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Apprentice Teaching in Secondary Mathematics and Science

INSTRUCTION AND DELIVERY REFLECTION


Directions: Complete four entries in a reflective log focusing on your instruction and delivery. You will use a variety of strategies throughout the week. Focus on two highly effective strategies and two less effective strategies

For each highly effective strategy: 1. Identify the specific strategies planned and a rationale for the strategy, 2. Explain how the class went and why you think these strategies helped the lesson, Wait Time On Monday I wanted to really focus on my wait time when asking questions. I planned to wait longer than normal after asking a question because typically my mind is racing and I have many different questions to ask. I think that if I ask a question and they dont automatically answer then I need to give them another question to help lead them to where they need to be. I wondered how often they knew the answer to my original question and just didnt have enough time to form a response to share with the class. Going into the lesson I planned to count (in my head) to seven before saying anything. I knew it would be hard, and most likely awkward, but it could be worth it. The beginning of the period was difficult, I think they were used to hearing a question and then waiting to hear a follow-up (easier) question that they may or may not answer. When they saw that I was going to wait an awkward amount of time, there were hands up. Maybe partially to alleviate the awkwardness, but more importantly, because they had had enough time to compose an answer. I found throughout the period this was the case. I believe that the students needed that wait time to comprehend what I was saying and then to analyze it to get to an answer. I didnt realize it, but I had already had the time to consider these things I was questioning the class about, this was their first time hearing and thinking about them. They needed that think time, just as I did while I sat at home developing the lesson. I think the wait time aided the success of the lesson, there was less talking by me and more explaining by the class. I do want to try to continue this in my practice; it will take a conscious effort. White Boards I wanted to try white boards to engage all students. When observing my mentor teacher I saw that she had the students use individual white boards for review questions. The students loved them and were more involved in the lesson. I decided to try this because I have had sleepers in the past and felt that this would make it very obvious to me who is not participating so that I can do something about it. For our activity I taught new materials the first half of the period and then would have the students get their white boards to answer practice problems. I would show a problem on the board and they would solve it to find the answer and hold up their board. I would tell them if they were right or wrong and if they were wrong they were to make corrections and hold their board back up. This went very well. It typically takes me awhile to notice when a student in the back is sleeping because I am focused on teaching the lesson, but this way I was able to conduct the lesson and easily monitor student participation. I saw that a student had his head leaning against the wall and was not participating and I said Student name, what did you get? and he then joined in the activity. I think this is a great activity because the students enjoy it and it helps me to better classroom manage, in addition to evaluating student understanding. I would love to have a class set of student white boards and incorporate this frequently in my lessons.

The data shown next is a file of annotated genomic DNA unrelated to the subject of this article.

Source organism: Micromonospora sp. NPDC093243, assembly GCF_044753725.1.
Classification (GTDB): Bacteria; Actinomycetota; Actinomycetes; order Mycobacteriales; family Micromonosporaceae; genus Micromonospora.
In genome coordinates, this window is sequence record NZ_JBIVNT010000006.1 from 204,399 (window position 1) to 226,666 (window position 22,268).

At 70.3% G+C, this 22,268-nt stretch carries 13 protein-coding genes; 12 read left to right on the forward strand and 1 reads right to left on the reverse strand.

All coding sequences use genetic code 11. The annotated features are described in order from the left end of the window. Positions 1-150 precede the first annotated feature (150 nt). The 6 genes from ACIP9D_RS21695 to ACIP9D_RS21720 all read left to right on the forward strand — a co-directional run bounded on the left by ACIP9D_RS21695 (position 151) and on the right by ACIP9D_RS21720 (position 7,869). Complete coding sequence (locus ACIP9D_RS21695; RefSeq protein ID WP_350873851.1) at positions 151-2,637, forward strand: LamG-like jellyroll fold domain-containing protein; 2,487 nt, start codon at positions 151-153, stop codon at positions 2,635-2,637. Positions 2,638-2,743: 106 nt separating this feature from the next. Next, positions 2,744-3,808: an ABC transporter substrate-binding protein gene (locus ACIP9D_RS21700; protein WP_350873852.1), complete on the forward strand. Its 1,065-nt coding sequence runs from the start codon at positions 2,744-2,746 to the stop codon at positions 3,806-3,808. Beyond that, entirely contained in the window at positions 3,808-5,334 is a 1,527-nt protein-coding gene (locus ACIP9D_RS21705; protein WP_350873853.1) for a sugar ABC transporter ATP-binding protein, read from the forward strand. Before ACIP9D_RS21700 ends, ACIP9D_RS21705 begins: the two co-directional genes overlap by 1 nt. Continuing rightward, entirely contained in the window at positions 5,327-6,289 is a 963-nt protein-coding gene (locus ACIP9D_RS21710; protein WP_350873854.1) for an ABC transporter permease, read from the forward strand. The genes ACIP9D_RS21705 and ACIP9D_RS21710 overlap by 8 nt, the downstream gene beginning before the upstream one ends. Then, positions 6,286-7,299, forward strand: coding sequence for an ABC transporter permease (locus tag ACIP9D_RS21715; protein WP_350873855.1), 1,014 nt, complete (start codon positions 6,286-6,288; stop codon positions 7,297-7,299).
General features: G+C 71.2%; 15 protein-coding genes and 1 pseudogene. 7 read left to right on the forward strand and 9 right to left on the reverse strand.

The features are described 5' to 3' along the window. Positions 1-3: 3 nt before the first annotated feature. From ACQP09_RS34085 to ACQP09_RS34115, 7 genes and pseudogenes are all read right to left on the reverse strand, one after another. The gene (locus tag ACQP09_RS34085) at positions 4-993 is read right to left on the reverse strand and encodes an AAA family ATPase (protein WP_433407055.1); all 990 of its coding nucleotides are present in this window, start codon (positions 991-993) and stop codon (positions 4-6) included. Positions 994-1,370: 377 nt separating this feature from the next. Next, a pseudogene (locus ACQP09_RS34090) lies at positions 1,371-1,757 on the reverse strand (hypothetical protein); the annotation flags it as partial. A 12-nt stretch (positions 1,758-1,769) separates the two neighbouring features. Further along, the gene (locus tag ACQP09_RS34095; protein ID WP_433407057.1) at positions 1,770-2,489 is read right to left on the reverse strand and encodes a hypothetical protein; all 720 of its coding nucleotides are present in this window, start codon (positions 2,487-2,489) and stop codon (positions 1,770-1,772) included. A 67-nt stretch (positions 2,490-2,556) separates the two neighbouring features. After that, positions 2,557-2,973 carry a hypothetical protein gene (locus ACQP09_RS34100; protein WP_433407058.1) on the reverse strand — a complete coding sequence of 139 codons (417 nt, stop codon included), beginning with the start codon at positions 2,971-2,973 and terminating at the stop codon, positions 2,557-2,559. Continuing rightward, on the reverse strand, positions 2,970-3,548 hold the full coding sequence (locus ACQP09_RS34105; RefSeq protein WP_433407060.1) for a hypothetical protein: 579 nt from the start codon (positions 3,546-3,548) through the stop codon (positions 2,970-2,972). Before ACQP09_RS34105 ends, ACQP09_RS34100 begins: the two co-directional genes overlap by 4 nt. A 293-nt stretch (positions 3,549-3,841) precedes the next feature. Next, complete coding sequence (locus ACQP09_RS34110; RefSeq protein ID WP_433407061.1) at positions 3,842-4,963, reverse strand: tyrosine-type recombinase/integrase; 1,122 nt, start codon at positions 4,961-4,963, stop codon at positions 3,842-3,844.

Apprentice Teaching in Secondary Mathematics and Science For each less effective strategy: 1. Identify the specific instructional strategies planned and a rationale for the strategy, 2. Explain how the class went and why you think it was not effective, 3. Describe planned changes or alterations of these instructional strategies for the future. Graphic Organizers This strategy was implemented in a previous week, but I wanted to include it as one of my less effective strategies. I created foldables for my students to help organize the different types of transformations. There were 5 flaps and my goal was that students would write in the highlights for each transformation and they could use it as a study tool and to help them see an all encompassing view of transformations (especially when we combine transformations!) I would teach a section and then their warm-up the next day would be to fill in the flap for the previous days section. My goal was that it would serve as a review of yesterdays lesson and it would keep the material fresh in their head. I ended up showing them my example and they copied it word-for-word. Though I told them over and over to only write what was helpful for them. It took way too long because many students did not begin when the bell rang and then complained when I went to remove my example. I think it was not effective because they were not thinking for themselves what was important to include. I also think that since they had not been used to using foldables in this class that they may not have understood their purpose as a graphic organizer. Planned changes would definitely include the continued use of foldables/graphic organizers, but in a different way. I would change it from a copying task to a discussion, asking students what they felt was significant from the lesson and we would write down the important points the class shared. I would also need to be more firm on the time. If it is time to move on and there are lagging students, they will need to get the information at another time. Cold Call I wanted to try cold calling because I want all students to participate in lessons daily and there are students who do, and there are student who never volunteer answers. This way I figured I could hear from everyone and I could possibly help students to realize that participating in class is not painful. I would use cold calling in my lesson and call on all nineteen students by the end of the period (at least once). The lesson went well, for the most part. I did call on everyone at least once, many students two or three times. The part that made it uncomfortable for me was when I would call on a shy student to answer a question and they didnt know the answer. I thought the question was easy enough and that she would know it, but she didnt and I felt that I put her on the spot and made her feel uncomfortable. I never wa nt a student to feel uneasy, or embarrassed, so I quickly asked her a simpler question (avoiding the wait time). My goal was to build her up, not to knock her down. Other then that I do think it was effective because the students knew theyd better be paying attention since they could very well be called on. They were focused on listening and think about the questions. Other than that one student it was good, but to improve this strategy I would need to calm down and know that it is okay for students to struggle. Most of them will be fine and appreciate that I am there to help them.